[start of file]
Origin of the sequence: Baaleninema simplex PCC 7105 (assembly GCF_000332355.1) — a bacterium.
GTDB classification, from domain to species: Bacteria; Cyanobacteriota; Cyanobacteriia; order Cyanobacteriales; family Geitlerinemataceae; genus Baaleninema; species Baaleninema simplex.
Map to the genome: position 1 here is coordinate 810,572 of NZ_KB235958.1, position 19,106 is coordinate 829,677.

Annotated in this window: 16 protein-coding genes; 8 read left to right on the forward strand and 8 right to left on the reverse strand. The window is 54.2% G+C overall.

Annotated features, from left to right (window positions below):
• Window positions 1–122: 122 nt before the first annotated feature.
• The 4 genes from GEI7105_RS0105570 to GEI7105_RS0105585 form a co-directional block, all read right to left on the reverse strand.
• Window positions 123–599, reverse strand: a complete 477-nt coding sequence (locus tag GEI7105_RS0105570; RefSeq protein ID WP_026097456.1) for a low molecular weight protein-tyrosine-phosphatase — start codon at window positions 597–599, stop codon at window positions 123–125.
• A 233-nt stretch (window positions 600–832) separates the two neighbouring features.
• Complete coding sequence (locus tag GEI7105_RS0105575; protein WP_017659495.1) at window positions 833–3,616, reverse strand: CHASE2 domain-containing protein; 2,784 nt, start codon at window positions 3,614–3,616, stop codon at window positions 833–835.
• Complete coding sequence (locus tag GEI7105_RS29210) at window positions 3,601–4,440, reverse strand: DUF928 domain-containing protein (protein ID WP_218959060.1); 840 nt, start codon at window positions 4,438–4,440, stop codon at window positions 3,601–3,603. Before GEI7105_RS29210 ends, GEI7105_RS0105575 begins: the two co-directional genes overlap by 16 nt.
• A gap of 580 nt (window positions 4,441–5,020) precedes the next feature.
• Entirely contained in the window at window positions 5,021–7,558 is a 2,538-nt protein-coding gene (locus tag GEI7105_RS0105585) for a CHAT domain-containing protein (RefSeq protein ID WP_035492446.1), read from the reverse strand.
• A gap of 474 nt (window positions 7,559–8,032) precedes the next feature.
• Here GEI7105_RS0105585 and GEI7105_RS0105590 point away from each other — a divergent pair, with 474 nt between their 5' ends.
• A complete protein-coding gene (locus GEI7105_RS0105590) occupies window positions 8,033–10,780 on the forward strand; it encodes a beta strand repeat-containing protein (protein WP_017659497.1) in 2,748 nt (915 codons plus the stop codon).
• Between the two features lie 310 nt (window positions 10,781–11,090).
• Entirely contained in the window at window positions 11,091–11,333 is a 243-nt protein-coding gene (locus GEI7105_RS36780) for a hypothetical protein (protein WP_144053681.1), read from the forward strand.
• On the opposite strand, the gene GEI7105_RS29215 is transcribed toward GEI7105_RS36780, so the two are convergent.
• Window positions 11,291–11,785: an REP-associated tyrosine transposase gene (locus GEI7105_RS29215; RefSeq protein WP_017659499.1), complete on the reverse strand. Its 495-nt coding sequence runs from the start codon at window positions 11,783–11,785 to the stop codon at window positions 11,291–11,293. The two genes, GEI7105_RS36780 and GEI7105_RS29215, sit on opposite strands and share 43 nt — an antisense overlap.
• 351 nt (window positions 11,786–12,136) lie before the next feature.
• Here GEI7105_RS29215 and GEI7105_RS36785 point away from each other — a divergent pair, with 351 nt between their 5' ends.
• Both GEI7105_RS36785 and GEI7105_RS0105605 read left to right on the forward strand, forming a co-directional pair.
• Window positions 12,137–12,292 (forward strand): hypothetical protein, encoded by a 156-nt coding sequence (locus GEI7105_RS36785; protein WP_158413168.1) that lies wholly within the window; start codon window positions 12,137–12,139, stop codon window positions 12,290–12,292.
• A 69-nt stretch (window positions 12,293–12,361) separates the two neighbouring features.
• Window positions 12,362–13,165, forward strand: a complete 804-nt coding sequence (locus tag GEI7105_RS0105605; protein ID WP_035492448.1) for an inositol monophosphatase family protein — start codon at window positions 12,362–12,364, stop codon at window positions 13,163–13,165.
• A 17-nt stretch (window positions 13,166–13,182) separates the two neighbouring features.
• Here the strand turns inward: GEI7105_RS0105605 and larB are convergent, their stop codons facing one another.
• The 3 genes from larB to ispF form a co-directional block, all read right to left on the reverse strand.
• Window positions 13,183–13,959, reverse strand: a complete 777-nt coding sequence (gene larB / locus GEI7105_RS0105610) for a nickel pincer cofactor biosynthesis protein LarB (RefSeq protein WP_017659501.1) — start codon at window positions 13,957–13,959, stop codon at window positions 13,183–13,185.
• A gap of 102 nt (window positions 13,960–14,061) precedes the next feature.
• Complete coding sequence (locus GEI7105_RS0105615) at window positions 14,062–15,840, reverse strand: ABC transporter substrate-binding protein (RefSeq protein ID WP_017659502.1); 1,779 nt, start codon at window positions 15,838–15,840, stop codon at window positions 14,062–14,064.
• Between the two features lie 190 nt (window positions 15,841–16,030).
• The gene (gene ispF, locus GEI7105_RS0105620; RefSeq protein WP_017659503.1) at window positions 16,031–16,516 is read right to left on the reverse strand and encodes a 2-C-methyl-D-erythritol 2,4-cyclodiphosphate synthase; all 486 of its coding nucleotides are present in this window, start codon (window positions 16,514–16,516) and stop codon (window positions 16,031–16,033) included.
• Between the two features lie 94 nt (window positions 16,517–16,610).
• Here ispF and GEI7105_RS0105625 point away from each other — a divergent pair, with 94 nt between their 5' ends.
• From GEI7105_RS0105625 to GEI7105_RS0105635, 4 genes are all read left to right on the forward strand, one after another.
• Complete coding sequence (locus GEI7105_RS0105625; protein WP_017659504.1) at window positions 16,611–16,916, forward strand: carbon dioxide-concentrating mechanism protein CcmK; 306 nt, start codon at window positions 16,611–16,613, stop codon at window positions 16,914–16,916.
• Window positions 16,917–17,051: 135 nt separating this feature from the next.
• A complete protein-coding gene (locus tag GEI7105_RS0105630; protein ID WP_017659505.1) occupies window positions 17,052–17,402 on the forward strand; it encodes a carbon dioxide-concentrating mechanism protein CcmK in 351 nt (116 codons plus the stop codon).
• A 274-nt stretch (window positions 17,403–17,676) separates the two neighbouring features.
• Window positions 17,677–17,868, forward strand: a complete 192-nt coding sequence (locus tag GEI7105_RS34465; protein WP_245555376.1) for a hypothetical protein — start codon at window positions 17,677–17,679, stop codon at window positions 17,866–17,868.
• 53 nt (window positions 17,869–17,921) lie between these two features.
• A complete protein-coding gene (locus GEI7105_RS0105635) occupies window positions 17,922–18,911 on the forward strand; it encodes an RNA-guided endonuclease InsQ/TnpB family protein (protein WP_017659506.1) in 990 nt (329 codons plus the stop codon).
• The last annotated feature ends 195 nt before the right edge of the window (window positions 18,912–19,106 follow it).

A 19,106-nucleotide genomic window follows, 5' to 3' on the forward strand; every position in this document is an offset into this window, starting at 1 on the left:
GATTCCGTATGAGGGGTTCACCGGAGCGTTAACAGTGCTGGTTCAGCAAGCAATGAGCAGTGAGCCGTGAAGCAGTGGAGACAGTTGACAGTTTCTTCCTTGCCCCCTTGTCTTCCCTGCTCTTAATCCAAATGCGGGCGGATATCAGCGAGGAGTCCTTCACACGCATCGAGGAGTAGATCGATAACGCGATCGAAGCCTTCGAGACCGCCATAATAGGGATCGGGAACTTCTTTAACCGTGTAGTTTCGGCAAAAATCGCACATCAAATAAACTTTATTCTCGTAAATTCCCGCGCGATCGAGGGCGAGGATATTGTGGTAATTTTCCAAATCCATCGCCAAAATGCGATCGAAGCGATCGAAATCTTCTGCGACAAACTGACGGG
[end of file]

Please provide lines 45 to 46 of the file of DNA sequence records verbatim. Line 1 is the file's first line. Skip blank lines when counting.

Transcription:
• The last annotated feature ends 195 nt before the right edge of the window (window positions 18,912–19,106 follow it).

A 19,106-nucleotide genomic window follows, 5' to 3' on the forward strand; every position in this document is an offset into this window, starting at 1 on the left: